Jenise Spiteri is Malta’s first female snowboarder, only athlete at the Olympics

In January 2012, Jenise Spiteri, then a student, posted a facebook status which read: “Wanted: Someone to teach me to ride pipe tomorrow. anyone available??? The post received two likes, ten comments and one share.

A decade later, 29-year-old Spiteri competes in the women’s snowboard halfpipe competition at her first Olympics. She is the first female snowboarder to represent Malta at the Winter Games and the only athlete representing the country in Beijing this year.

As a child in California, Spiteri wanted to be an actor. But as a high school senior, she decided to pursue snowboarding professionally. She continued to ride horses through college and one of her teammates suggested that she qualify for the Olympics for Malta, where her paternal grandfather had emigrated after World War II. Spiteri hadn’t considered competing in the Olympics, she said, but the idea made strategic and sentimental sense: Since she didn’t advance through the regular development pipeline in the United States, her chances of representing her country on the Olympic stage were low best.

But the idea was also a tribute to her grandfather, who died in 2010 and had his own connection to the games. He started a company, SP-Teri, that made figure skating shoes for Olympic stars like Michelle Kwan. “To be able to bring the Olympics to his home and represent his home I thought would be a really cool and special thing,” she said.

Six months before the 2018 Olympics, Spiteri tore his Achilles tendon and meniscus at a World Cup event in New Zealand. She fought through the injuries to compete in several Olympic qualifiers but did not land a spot in Pyeongchang.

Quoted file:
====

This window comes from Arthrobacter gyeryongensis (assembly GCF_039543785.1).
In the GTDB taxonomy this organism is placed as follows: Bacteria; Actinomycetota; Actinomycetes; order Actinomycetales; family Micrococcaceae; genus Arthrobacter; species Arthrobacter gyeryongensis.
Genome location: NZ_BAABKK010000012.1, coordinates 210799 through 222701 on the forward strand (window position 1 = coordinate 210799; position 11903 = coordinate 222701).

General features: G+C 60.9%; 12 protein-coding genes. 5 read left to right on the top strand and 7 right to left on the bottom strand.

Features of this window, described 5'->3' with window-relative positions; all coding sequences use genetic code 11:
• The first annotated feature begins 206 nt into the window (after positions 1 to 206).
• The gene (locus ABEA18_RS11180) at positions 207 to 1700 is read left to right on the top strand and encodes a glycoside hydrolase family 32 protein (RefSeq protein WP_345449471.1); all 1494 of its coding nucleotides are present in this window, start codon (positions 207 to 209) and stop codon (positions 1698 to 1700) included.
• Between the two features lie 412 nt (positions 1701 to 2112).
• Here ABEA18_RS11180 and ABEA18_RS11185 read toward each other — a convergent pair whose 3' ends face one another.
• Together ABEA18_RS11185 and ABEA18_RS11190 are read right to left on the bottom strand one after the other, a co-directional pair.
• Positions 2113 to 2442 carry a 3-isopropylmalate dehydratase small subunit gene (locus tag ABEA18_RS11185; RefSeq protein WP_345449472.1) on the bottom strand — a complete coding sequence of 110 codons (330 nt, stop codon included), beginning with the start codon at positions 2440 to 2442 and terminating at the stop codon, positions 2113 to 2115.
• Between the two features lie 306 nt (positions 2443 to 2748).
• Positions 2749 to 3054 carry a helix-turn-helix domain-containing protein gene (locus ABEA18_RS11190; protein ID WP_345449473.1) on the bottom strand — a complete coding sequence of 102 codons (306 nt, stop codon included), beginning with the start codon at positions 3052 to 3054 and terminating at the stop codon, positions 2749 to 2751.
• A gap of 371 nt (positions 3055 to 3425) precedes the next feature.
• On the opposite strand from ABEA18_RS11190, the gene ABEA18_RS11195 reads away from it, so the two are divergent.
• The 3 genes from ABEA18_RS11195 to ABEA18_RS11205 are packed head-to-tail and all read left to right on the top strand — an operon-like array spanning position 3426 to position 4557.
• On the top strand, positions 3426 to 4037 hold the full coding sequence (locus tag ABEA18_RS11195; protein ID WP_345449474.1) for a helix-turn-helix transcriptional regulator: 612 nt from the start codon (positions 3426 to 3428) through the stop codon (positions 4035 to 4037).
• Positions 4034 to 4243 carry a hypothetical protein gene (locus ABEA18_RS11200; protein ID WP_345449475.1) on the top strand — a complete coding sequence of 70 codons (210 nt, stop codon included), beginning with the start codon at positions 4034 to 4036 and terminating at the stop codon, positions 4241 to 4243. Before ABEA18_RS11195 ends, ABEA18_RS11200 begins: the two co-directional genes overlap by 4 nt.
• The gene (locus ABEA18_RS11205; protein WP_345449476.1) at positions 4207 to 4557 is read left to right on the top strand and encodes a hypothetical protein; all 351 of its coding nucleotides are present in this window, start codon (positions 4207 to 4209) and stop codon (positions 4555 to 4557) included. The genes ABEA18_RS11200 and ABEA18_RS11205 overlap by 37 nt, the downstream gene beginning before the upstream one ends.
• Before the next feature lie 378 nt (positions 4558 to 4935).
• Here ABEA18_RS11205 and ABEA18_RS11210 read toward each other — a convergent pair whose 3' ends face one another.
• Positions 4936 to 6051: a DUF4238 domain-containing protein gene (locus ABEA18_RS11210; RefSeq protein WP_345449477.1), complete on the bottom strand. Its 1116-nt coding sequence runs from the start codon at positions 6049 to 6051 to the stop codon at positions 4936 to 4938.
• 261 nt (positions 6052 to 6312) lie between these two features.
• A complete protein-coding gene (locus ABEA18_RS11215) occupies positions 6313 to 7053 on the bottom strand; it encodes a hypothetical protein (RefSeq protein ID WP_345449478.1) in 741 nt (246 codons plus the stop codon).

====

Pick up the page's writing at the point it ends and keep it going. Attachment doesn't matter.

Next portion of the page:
But Spiteri, whose hair is bright pink and blue, was able to find her way back. your journey is largely self-financedalthough she also receives financial support from the Olympic Solidarity training program, which helps countries build their national sports programs. But snowboarding is expensive, so Spiteri lives on a modest budget, reuses her gear season after season, and has taken odd jobs (including being an extra on shows like Euphoria).

To help pay her rent, Spiteri lived out of her vehicle during her early years while attending college in Colorado and Washington. She quickly learned what foods she liked that didn’t need refrigeration (canned tuna and cheese), what personal items were likely to freeze (toothpaste, contact lenses), and how to a Credit card to scrape away frost from the inside of her windshield.

In 2020 Spiteri converted to a transporter that she was equipped with a fridge and a stove for cooking, but still had no warmth while she slept. Temperatures dropped to 18 degrees Fahrenheit. “I couldn’t find a way to heat without signaling that the van was occupied,” she said. “I’m a 5ft 4 woman and I don’t want people to know that anyone is sleeping there.”

While training for three weeks last summer, I didn’t buy a $900 season pass plus the $125 daily fee for the halfpipe. Spiteri hiked more than a mile up the mountain with their gear to access the slopes. She spent the money she saved on coaching sessions a few times a week.

But the daily hike was daunting. “After three days of hiking, I thought: Why am I doing this?” Spiteri recalled. “I’m training for the Olympics and I’ve already hiked for an hour before training.”

It’s been a long 10 years since this Facebook post, but for Spiteri the sacrifices made for the Olympics have paid off.

“I know I haven’t had the same benefits or opportunities that other people have, but I never wanted to stop because of it,” she said. “That was never an option. It was like I had to work harder to make it up to you.”

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